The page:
You’ve seen it a million times. A player takes a routine shot. The goalie goes down on his knees even during the windup. The puck sails into the net over his glove. “What the...!!” you say to yourself. If the goalie had only stood there, just DONE NOTHING, the puck would have hit him in the chest and he would have made an easy save. Instead, it’s 1-0.
Goalies call it the butterfly position because they stand square to the shooter with knees together and skates apart, allowing them, in theory, to go down and back up as quickly as possible while covering more of the most important part of the net, the lower half. But in truth, it is an evermore frustrating strategy that can leave a fan fuming when a goalie gives up a goal which a netminder 25 years ago would have stopped without the slightest effort.
If Ryan Miller had stayed on his feet, stick on the ice, on Sidney Crosby’s overtime shot...
What went wrong? And, why?
First, a little history. When the NHL first opened its doors in 1917, goalies were not allowed to fall to the ice at all. If they did, they’d get a minor penalty. (And worse, they’d have to serve it themselves, but that’s another story!) But it became clear that playing goal was about maintaining balance, losing balance and falling, re-gaining balance. Surprising a goalie with a deke or fake could cause him to fall, and making saves often required a goalie to fall. The rule was tossed into the shredder with anachronistic relief.
Goalies in the Original Six were bare-faced crazies who tried to maintain a solid position in the net. This meant pads together, glove out to the left, right arm bent so the stick could lay flat on the ice. Tony Esposito was the first goalie to change this. He liked the butterfly style and was, of course, very good at it, but when he’d allow a goal through the five-hole, Hawks fans would get upset. “If he just kept his pads closed like every other goalie, he would have made a save any ten-year-old could make.”
Most goalies still kept pads together and staying on their feet as their style throughout the 1970s and into the ‘80s, though. The big change, the one that persists to this day, began with Patrick Roy, he of the over-sized equipment and heroic goaltending for Montreal in 1986 and 1993. He had a goalie coach named François Allaire. Together, they created a philosophy around shooters and habits and determined that the overwhelming majority of goals came on low shots. Take away the lower part of the net, and those goals become saves.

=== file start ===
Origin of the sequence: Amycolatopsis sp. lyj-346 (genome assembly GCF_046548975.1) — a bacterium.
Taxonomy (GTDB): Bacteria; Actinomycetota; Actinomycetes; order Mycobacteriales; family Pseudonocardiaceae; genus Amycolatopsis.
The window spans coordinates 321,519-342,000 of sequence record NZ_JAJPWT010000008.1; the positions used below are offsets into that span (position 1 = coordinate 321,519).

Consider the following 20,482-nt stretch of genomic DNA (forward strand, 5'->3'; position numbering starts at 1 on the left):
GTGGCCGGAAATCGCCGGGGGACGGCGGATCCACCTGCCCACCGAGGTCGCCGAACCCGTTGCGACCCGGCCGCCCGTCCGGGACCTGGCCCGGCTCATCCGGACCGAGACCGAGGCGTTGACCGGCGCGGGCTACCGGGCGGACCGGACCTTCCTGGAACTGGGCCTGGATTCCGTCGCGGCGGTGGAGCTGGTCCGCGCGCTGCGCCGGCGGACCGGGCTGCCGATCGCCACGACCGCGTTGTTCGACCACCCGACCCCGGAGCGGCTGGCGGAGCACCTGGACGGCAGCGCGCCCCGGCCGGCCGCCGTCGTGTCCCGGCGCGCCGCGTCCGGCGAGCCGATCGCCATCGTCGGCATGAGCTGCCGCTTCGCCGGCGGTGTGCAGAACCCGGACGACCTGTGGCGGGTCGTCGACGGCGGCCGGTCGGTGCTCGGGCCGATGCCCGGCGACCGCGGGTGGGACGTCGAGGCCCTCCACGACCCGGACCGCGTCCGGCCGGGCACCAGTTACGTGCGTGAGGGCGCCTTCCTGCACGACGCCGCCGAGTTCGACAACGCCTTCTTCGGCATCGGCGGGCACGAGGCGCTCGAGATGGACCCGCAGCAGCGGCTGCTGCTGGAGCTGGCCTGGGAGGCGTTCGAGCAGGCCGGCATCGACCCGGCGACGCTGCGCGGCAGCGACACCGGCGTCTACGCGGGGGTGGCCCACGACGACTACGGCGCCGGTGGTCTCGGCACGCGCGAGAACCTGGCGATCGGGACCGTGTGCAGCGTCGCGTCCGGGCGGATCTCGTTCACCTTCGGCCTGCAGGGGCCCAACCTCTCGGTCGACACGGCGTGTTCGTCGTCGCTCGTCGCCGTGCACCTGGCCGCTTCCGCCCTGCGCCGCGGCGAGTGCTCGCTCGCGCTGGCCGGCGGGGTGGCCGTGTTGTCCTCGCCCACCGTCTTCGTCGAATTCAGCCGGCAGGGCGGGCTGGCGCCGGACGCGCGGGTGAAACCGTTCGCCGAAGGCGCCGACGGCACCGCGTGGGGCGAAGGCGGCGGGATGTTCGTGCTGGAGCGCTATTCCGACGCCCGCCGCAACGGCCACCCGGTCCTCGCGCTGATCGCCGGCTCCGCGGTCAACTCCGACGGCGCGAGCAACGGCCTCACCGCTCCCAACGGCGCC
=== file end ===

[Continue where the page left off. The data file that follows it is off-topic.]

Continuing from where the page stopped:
Of course, Roy perfected the butterfly and had a hall of fame career using the technique (not to mention a size 146 sweater or something, but that, too, is another story), but shooters aren’t stupid. They see goalies going down instinctively, as if to say, “I know you’re going to shoot low even before the puck has left your stick,” and the players counter with, “if you go down instinctively, I’ll shoot high instinctively.”
Of course, it’s much easier to shoot the puck along the ice than to the top corners. Just ask any six-year-old. But with time and practice, players have become so good at shooting high that the goalie no longer has an advantage merely by taking away the lower part of the net prima facie. And, as Crosby proved with Miller, even when the goalie does go down, if he doesn’t go down quickly enough, or isn’t positionally perfect when he does so, there is still space in the five hole.
But here’s the frustrating part. A player can react in the blink of an eye and change direction to avoid a check, or cut and dart to make a deke during the heat of action. A coach can change lines in an instant, react to game situations as they’re happening to adjust his matchups or re-think his strategy. So why does a goalie have to be so predictable and use the same style not just for minutes of a game but for years of his career?
This is what made Dominik Hasek such a great goalie. He contravened both the old-fashioned style of pads together, stick on ice and the new butterfly to such an extent that HE was the one shooters didn’t know what to expect from, rather than the other way around. After all, a goalie’s greatest dilemma is always to figure out where the shooter is aiming (or, where the puck is going – ask any shinny player – the two are not always the same!).
But shooters could never figure out what Hasek was going to do. Sometimes he stood there like a statue; sometimes he twisted and tumbled like the Tasmanian Devil. He could stop a high shot with his glove on one play, and his pad on the next.
Goalies must learn to react more to times and circumstance. Goals today are scored by high shots, by passes to the back side, by one timers on passes east-west rather than north-south. If a goalie today had to nerve to say to himself, “I’m going to stay on my feet the whole game,” he would have more pucks hit him and would make more saves than all the butterflying and splits and dancing in the crease in the world.
The truth is that players now always try to shoot high. A smart goalie would stand there and take the TOP half of the net away these days. Sure, he’ll let a few more low shots get by him, but he’ll prevent many more goals up high. Times change, players adjust. Let’s see a few more goalies adjust right back. Fans deserve a little peace of mind.